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    • Zadocfish says:

      Well, I don’t think it’s a bad thing to treat them how they treat everybody else, you know? That’s karma! AiG is quite possibly the least scientific site on the internet. And I have seen many of the “strawmen” this guy makes as actual arguments on YEC websites, so there is at least some flesh there.

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      • What an incredible cop-out! Now you falsely accuse creationists of creating strawmen to justify the blogger creating strawmen!

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    • That’s an easy enough thing to say. Would you care briefly to sketch the relevant genuine positions of AiG and Andrew Snelling?

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      • I will state their position on origins science. They do not contend that origins science is unreliable or that it cannot be trusted. The blogger seems to base a major portion of his lecture on that falsehood, and he does so ad nauseum. They distinguish origins science from operational science, because operational science deals only with repeatable observable processes in the present.

        Their actual position on origins science is that they accept the same evidence as do the old earthers. They just do not accept that same conclusions which old earthers draw from that same evidence. Origins science, like forensics, enables us to make educated guesses about origins in the past. Their educated guesses are based upon their world view, just as the educated guesses of the old earthers are based upon their world view.

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        • I’m sorry. You say this:

          They do not contend that origins science is unreliable or that it cannot be trusted.

          And then you say this:

          Origins science, like forensics, enables us to make educated guesses about origins in the past.

          But if AiG reckons that all “origins science” (whatever that might actually be) can do is to let us make “educated guesses,” then the author’s perfectly correct in his summation: AiG is saying that it can’t be trusted for more than guesswork.

          Their educated guesses are based upon their world view, just as the educated guesses of the old earthers are based upon their world view.

          For one who claims that creationists don’t use straw-man arguments, you should think twice about your position here. Geologists and biologists do not interpret the evidence “based upon their world view”; it’s exactly the other way round, as you must know: their “world view” (their conclusion that the earth is ~4.5 billion years old) is based upon the overwhelming evidence. If you cared to read a little about (Western) science in the 19th century, particularly its latter half, you’d find out that there was considerable resistance among scientists to the notion of the ancient earth. It was only as more and more evidence piled up that the consensus conclusion came to be that indeed the world was old, and that the idea of its youthfulness was unsupportable.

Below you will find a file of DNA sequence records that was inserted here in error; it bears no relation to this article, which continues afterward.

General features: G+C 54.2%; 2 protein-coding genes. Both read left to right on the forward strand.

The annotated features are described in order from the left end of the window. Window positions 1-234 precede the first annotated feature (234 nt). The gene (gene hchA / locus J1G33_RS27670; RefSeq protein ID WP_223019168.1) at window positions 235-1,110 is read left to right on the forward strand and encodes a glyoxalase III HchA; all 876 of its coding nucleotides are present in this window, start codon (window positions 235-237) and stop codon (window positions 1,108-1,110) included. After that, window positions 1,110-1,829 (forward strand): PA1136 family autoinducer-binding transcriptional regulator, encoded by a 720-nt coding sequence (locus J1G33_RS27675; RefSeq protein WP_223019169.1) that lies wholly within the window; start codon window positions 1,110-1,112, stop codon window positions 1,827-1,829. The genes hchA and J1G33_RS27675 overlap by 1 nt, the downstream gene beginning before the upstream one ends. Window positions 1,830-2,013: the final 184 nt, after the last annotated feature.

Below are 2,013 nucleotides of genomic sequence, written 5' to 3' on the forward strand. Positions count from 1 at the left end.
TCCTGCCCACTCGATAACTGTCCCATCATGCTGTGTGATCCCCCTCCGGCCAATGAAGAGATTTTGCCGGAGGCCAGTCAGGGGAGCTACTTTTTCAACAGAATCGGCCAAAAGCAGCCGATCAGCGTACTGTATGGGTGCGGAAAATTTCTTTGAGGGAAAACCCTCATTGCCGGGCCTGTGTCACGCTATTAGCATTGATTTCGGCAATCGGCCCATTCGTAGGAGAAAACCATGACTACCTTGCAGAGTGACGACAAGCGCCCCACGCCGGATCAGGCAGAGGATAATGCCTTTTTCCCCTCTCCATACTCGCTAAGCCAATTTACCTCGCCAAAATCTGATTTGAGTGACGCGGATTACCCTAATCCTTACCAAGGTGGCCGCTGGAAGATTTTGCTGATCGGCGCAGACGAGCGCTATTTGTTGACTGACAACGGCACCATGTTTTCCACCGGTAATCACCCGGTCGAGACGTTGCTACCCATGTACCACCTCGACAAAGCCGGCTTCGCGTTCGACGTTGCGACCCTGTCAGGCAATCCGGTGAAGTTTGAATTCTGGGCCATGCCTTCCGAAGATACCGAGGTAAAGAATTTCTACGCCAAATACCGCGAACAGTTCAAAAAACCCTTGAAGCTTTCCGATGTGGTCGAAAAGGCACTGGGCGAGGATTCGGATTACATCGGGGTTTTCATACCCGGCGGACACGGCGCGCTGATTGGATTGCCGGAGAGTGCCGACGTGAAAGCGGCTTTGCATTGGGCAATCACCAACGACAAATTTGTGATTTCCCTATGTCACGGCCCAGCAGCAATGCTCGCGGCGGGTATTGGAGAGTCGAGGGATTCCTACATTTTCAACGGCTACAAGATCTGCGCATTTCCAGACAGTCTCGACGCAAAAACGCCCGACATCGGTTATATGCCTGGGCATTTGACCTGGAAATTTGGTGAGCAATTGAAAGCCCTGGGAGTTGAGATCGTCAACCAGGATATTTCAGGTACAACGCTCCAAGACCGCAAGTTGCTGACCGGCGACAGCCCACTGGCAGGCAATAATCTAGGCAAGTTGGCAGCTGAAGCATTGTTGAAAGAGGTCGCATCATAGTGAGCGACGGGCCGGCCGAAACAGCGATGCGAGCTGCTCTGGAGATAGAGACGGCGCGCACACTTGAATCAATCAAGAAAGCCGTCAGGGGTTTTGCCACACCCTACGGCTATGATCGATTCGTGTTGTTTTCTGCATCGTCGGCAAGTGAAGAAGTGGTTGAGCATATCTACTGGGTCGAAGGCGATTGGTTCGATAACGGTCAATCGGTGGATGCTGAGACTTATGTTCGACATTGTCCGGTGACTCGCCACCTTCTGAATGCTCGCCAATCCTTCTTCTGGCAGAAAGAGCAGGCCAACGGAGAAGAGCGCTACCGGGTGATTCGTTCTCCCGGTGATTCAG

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          • realhog writes: “if AiG reckons that all “origins science” (whatever that might actually be) can do is to let us make “educated guesses,” then the author’s perfectly correct in his summation: AiG is saying that it can’t be trusted for more than guesswork.”

            — AiG is not saying any such thing at all. To say that “Origins science, like forensics, enables us to make educated guesses about origins in the past”, is an obvious statement of fact. It cannot be more than an educated guess because no one witnessed it.

            And, real hog writes: “Geologists and biologists do not interpret the evidence “based upon their world view” it’s exactly the other way round, as you must know: their “world view” (their conclusion that the earth is ~4.5 billion years old) is based upon the overwhelming evidence.”

            — That comment shows that you are unaware of the fact that their world view of naturalism — that that all features of the natural world can be explained by material causes without recourse to purposive intelligence, mind, or conscious agency. If they would look past that world view, they easily would recognize such obvious realities as intelligent design, which they insist cannot be considered at all.

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            • That comment shows that you are unaware of the fact that their world view of naturalism

              Actually, I almost certainly know more about this subject than you do; to suggest I’m unaware of it is ludicrous.

              If they would look past that world view, they easily would recognize such obvious realities as intelligent design, which they insist cannot be considered at all.

              The reason biologists ignore ID is that it’s garbage — purest pseudoscience based on the false “watchmaker” premise.

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              • realhog writes: “The reason biologists ignore ID is that it’s garbage — purest pseudoscience based on the false ‘watchmaker’ premise.”